For example, using "result_format = smtp:[%s]" allows one to use a mailHost attribute as the basis of a transport(5) table. After applying the result format, multiple values are concatenated as comma separated strings. The expansion_limit and parameter explained below allows one to restrict the number of values in the result, which is especially useful for maps that must return at most one value.

The default value %s specifies that each result value should be used as is.

This parameter is available with Postfix 2.2 and later.

NOTE: DO NOT put quotes around the result format!

domain (default: no domain list)
This is a list of domain names, paths to files, or dictionaries. When specified, only fully qualified search keys with a *non-empty* localpart and a matching domain are eligible for lookup: 'user' lookups, bare domain lookups and "@domain" lookups are not performed. This can significantly reduce the query load on the MySQL server.
    domain = postfix.org, hash:/etc/postfix/searchdomains

It is best not to use SQL to store the domains eligible for SQL lookups.

This parameter is available with Postfix 2.2 and later.

NOTE: DO NOT define this parameter for local(8) aliases, because the input keys are always unqualified.

expansion_limit (default: 0)
A limit on the total number of result elements returned (as a comma separated list) by a lookup against the map. A setting of zero disables the limit. Lookups fail with a temporary error if the limit is exceeded. Setting the limit to 1 ensures that lookups do not return multiple values.
 

OBSOLETE QUERY INTERFACE



This section describes an interface that is deprecated as
of Postfix 2.2. It is replaced by the more general query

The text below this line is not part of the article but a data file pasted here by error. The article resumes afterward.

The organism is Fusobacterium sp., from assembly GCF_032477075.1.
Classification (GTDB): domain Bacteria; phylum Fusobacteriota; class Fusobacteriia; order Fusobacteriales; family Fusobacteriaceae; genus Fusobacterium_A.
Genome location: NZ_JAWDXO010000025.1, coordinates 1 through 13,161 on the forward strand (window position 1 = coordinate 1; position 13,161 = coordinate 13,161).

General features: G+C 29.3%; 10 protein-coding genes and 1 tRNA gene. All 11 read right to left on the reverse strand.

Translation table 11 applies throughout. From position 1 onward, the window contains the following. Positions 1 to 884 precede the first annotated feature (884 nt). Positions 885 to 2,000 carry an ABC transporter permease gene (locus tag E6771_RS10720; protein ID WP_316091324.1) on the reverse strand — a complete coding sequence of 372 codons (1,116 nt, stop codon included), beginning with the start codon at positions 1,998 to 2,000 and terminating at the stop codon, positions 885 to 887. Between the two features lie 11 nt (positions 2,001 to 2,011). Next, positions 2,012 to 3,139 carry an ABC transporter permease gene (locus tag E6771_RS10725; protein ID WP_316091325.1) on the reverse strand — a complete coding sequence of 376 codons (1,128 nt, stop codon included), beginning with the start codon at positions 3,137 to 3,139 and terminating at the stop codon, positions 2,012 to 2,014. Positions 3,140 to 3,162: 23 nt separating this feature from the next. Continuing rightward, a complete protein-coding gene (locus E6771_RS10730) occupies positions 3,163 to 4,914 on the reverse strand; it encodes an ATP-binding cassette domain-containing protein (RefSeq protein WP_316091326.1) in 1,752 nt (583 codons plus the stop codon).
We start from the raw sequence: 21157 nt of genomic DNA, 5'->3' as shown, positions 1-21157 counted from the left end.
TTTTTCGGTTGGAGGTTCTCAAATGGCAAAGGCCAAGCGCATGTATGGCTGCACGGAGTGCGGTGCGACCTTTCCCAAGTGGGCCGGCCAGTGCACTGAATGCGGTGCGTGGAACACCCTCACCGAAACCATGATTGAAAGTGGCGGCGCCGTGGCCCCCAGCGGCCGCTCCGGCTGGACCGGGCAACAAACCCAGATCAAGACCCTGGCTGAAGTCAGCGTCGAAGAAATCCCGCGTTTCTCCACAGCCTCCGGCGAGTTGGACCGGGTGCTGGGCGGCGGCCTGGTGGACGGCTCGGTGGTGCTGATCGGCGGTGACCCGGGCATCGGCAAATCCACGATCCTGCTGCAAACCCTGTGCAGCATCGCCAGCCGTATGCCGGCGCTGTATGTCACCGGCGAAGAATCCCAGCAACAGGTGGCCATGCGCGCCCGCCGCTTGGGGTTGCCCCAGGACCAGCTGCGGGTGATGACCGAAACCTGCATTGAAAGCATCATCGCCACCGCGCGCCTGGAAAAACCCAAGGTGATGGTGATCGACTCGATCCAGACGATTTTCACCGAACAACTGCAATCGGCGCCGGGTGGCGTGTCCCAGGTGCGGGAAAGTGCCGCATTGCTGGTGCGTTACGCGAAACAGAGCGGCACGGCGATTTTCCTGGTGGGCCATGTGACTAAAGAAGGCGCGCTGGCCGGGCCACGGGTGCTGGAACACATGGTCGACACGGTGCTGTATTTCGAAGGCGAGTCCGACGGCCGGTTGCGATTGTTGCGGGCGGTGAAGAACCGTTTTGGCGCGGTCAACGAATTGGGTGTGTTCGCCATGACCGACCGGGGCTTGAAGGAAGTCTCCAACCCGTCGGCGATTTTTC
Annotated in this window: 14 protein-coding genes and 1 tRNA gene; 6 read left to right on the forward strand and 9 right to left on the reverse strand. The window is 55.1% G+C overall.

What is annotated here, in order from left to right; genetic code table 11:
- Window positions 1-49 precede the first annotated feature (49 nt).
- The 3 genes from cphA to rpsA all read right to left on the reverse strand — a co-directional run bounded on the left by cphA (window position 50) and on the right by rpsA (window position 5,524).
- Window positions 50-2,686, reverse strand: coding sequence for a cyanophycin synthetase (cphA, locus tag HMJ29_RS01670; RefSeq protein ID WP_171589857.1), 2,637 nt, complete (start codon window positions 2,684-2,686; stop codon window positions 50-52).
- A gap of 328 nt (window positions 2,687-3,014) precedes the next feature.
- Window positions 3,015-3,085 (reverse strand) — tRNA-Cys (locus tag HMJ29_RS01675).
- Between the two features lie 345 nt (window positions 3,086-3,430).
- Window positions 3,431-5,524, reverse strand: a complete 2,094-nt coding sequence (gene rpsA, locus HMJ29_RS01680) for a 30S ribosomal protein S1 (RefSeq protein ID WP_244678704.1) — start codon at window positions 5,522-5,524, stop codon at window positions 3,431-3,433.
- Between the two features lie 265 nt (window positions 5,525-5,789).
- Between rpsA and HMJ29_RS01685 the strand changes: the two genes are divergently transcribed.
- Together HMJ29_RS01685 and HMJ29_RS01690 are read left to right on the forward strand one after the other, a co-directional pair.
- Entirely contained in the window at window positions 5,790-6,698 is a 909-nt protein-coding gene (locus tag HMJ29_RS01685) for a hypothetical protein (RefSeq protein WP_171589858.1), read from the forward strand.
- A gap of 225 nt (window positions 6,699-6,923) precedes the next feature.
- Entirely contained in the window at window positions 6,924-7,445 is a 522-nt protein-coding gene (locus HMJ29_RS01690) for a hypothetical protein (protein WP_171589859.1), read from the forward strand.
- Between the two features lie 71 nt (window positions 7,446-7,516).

interface described above.  If the query parameter
is defined, the legacy parameters described here ignored.
Please migrate to the new interface as the legacy interface
may be removed in a future release.

The following parameters can be used to fill in a SELECT template statement of the form:

    SELECT [select_field]
    FROM [table]
    WHERE [where_field] = '%s'
          [additional_conditions]

The specifier %s is replaced by the search string, and is escaped so if it contains single quotes or other odd characters, it will not cause a parse error, or worse, a security problem.

select_field
The SQL "select" parameter. Example:
    select_field = forw_addr
table
The SQL "select .. from" table name. Example:
    table = mxaliases
where_field
The SQL "select .. where" parameter. Example:
    where_field = alias
additional_conditions
Additional conditions to the SQL query. Example:
    additional_conditions = AND status = 'paid'
 

SEE ALSO

postmap(1), Postfix lookup table maintenance
postconf(5), configuration parameters
ldap_table(5), LDAP lookup tables
pgsql_table(5), PostgreSQL lookup tables
sqlite_table(5), SQLite lookup tables
 

README FILES



Use "postconf readme_directory" or
"postconf html_directory" to locate this information.

DATABASE_README, Postfix lookup table overview
MYSQL_README, Postfix MYSQL client guide
 

LICENSE



The Secure Mailer license must be distributed with this software.
 

HISTORY

MySQL support was introduced with Postfix version 1.0.
 

AUTHOR(S)

Original implementation by:
Scott Cotton, Joshua Marcus
IC Group, Inc.

Further enhancements by:
Liviu Daia
Institute of Mathematics of the Romanian Academy
P.O. BOX 1-764
RO-014700 Bucharest, ROMANIA


 

Index

NAME
SYNOPSIS
DESCRIPTION
BACKWARDS COMPATIBILITY
LIST MEMBERSHIP
MYSQL PARAMETERS
OBSOLETE QUERY INTERFACE
SEE ALSO
README FILES
LICENSE
HISTORY
AUTHOR(S)

This document was created by man2html, using the manual pages.
Time: 22:00:09 GMT, April 16, 2011